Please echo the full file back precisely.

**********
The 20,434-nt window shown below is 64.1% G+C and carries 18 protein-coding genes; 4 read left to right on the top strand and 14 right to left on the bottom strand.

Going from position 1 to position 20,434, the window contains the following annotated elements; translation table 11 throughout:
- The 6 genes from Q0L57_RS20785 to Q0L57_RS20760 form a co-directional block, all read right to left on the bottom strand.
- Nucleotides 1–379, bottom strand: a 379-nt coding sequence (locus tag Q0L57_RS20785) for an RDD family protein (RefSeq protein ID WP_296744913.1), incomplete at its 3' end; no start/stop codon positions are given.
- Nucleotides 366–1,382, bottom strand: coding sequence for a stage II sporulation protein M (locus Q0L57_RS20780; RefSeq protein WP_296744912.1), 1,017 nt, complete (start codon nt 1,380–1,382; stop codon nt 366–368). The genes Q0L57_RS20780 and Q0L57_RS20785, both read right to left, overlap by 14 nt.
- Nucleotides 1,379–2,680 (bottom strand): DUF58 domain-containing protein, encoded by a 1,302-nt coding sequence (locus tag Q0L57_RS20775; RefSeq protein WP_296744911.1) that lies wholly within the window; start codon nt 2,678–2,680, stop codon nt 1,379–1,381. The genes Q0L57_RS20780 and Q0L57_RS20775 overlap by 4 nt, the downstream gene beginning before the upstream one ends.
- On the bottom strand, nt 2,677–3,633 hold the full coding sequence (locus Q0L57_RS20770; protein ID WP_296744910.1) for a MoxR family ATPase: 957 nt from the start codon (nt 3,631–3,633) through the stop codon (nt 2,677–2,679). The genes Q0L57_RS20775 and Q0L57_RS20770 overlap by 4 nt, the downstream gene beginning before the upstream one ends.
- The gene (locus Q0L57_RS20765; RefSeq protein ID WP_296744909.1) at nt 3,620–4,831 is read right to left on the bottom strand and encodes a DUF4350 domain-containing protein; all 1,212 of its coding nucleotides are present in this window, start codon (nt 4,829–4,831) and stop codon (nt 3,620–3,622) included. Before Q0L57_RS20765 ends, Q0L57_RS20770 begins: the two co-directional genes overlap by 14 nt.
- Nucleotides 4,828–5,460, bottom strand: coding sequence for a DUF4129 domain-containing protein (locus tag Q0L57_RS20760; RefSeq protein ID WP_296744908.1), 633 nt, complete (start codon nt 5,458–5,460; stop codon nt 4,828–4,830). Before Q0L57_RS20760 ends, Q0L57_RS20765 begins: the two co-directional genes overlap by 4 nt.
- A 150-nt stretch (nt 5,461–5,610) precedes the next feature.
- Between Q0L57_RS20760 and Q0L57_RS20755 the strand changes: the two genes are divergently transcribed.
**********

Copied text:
The 20,434-nt window shown below is 64.1% G+C and carries 18 protein-coding genes; 4 read left to right on the top strand and 14 right to left on the bottom strand.

Going from position 1 to position 20,434, the window contains the following annotated elements; translation table 11 throughout:
- The 6 genes from Q0L57_RS20785 to Q0L57_RS20760 form a co-directional block, all read right to left on the bottom strand.
- Nucleotides 1–379, bottom strand: a 379-nt coding sequence (locus tag Q0L57_RS20785) for an RDD family protein (RefSeq protein ID WP_296744913.1), incomplete at its 3' end; no start/stop codon positions are given.
- Nucleotides 366–1,382, bottom strand: coding sequence for a stage II sporulation protein M (locus Q0L57_RS20780; RefSeq protein WP_296744912.1), 1,017 nt, complete (start codon nt 1,380–1,382; stop codon nt 366–368). The genes Q0L57_RS20780 and Q0L57_RS20785, both read right to left, overlap by 14 nt.
- Nucleotides 1,379–2,680 (bottom strand): DUF58 domain-containing protein, encoded by a 1,302-nt coding sequence (locus tag Q0L57_RS20775; RefSeq protein WP_296744911.1) that lies wholly within the window; start codon nt 2,678–2,680, stop codon nt 1,379–1,381. The genes Q0L57_RS20780 and Q0L57_RS20775 overlap by 4 nt, the downstream gene beginning before the upstream one ends.
- On the bottom strand, nt 2,677–3,633 hold the full coding sequence (locus Q0L57_RS20770; protein ID WP_296744910.1) for a MoxR family ATPase: 957 nt from the start codon (nt 3,631–3,633) through the stop codon (nt 2,677–2,679). The genes Q0L57_RS20775 and Q0L57_RS20770 overlap by 4 nt, the downstream gene beginning before the upstream one ends.
- The gene (locus Q0L57_RS20765; RefSeq protein ID WP_296744909.1) at nt 3,620–4,831 is read right to left on the bottom strand and encodes a DUF4350 domain-containing protein; all 1,212 of its coding nucleotides are present in this window, start codon (nt 4,829–4,831) and stop codon (nt 3,620–3,622) included. Before Q0L57_RS20765 ends, Q0L57_RS20770 begins: the two co-directional genes overlap by 14 nt.
- Nucleotides 4,828–5,460, bottom strand: coding sequence for a DUF4129 domain-containing protein (locus tag Q0L57_RS20760; RefSeq protein ID WP_296744908.1), 633 nt, complete (start codon nt 5,458–5,460; stop codon nt 4,828–4,830). Before Q0L57_RS20760 ends, Q0L57_RS20765 begins: the two co-directional genes overlap by 4 nt.
- A 150-nt stretch (nt 5,461–5,610) precedes the next feature.
- Between Q0L57_RS20760 and Q0L57_RS20755 the strand changes: the two genes are divergently transcribed.